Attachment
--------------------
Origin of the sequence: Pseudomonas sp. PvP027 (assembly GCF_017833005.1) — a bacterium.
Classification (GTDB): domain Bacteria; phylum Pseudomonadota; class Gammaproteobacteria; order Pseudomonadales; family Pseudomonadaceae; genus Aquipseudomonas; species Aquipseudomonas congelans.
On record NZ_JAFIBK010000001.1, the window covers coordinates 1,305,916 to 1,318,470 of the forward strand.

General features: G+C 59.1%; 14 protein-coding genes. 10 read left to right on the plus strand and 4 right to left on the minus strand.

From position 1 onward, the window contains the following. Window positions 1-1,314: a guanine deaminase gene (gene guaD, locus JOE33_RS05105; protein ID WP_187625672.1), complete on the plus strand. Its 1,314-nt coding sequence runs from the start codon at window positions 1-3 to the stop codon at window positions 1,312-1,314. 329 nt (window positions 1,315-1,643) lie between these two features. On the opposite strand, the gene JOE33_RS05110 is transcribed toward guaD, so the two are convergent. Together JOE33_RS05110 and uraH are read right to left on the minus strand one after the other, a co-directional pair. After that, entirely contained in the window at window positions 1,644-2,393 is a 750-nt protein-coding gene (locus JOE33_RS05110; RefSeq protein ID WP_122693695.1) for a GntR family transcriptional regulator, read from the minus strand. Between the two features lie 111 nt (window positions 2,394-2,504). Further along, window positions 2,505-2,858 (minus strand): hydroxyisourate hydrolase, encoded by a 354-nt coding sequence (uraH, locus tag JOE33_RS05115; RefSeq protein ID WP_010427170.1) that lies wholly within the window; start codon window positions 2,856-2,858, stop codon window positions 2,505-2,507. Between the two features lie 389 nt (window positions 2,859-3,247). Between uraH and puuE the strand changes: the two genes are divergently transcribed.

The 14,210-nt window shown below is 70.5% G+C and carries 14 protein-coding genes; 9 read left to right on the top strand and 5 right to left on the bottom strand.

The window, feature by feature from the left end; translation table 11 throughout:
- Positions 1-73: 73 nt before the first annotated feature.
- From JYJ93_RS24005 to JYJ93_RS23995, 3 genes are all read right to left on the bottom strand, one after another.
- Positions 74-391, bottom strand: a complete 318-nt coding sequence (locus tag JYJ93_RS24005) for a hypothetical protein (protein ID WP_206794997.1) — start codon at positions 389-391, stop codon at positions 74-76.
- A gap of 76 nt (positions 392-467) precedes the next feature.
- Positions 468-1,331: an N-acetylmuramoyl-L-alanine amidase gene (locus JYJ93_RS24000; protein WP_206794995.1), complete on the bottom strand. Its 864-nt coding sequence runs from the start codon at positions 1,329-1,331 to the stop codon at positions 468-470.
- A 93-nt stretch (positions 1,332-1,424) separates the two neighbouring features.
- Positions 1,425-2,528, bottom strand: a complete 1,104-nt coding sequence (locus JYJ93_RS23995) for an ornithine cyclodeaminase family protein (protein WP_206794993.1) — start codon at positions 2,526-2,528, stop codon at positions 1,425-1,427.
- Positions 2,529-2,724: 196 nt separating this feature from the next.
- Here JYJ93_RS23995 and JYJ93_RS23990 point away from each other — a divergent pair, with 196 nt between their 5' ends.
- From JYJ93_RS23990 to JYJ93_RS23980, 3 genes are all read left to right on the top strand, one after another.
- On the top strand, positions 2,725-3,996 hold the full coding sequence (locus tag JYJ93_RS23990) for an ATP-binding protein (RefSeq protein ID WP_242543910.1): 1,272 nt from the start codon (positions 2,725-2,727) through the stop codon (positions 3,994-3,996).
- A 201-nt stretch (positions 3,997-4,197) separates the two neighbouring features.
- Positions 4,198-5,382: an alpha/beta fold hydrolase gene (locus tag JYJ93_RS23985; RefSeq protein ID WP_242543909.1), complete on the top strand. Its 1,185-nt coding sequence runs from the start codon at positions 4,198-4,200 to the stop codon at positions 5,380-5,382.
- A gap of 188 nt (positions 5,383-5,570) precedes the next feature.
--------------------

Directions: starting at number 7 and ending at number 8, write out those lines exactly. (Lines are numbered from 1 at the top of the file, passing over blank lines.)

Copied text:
The window, feature by feature from the left end; translation table 11 throughout:
- Positions 1-73: 73 nt before the first annotated feature.